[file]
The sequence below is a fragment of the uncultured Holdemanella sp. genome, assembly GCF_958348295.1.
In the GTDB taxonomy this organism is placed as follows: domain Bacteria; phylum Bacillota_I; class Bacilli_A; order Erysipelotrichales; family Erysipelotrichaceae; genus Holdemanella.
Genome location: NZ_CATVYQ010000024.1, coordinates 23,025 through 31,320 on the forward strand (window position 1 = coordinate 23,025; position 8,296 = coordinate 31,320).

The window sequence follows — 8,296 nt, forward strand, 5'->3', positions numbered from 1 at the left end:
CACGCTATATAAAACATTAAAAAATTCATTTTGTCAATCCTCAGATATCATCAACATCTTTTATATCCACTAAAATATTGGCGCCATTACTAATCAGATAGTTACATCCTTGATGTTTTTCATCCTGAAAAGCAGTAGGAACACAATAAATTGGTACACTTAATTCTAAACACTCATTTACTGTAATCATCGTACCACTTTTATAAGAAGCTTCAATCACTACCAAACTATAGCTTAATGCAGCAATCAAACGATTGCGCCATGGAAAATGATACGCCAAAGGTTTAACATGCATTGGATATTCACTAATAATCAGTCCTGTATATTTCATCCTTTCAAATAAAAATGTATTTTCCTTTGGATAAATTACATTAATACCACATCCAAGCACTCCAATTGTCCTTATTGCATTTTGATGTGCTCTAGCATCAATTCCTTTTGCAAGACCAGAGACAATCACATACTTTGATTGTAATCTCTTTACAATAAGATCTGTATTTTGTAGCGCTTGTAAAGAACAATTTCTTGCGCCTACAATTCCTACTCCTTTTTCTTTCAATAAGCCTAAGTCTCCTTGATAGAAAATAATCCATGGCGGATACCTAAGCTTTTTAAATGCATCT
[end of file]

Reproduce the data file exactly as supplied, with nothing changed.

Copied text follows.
The sequence below is a fragment of the uncultured Holdemanella sp. genome, assembly GCF_958348295.1.
In the GTDB taxonomy this organism is placed as follows: domain Bacteria; phylum Bacillota_I; class Bacilli_A; order Erysipelotrichales; family Erysipelotrichaceae; genus Holdemanella.
Genome location: NZ_CATVYQ010000024.1, coordinates 23,025 through 31,320 on the forward strand (window position 1 = coordinate 23,025; position 8,296 = coordinate 31,320).

The window sequence follows — 8,296 nt, forward strand, 5'->3', positions numbered from 1 at the left end:
CACGCTATATAAAACATTAAAAAATTCATTTTGTCAATCCTCAGATATCATCAACATCTTTTATATCCACTAAAATATTGGCGCCATTACTAATCAGATAGTTACATCCTTGATGTTTTTCATCCTGAAAAGCAGTAGGAACACAATAAATTGGTACACTTAATTCTAAACACTCATTTACTGTAATCATCGTACCACTTTTATAAGAAGCTTCAATCACTACCAAACTATAGCTTAATGCAGCAATCAAACGATTGCGCCATGGAAAATGATACGCCAAAGGTTTAACATGCATTGGATATTCACTAATAATCAGTCCTGTATATTTCATCCTTTCAAATAAAAATGTATTTTCCTTTGGATAAATTACATTAATACCACATCCAAGCACTCCAATTGTCCTTATTGCATTTTGATGTGCTCTAGCATCAATTCCTTTTGCAAGACCAGAGACAATCACATACTTTGATTGTAATCTCTTTACAATAAGATCTGTATTTTGTAGCGCTTGTAAAGAACAATTTCTTGCGCCTACAATTCCTACTCCTTTTTCTTTCAATAAGCCTAAGTCTCCTTGATAGAAAATAATCCATGGCGGATACCTAAGCTTTTTAAATGCATCT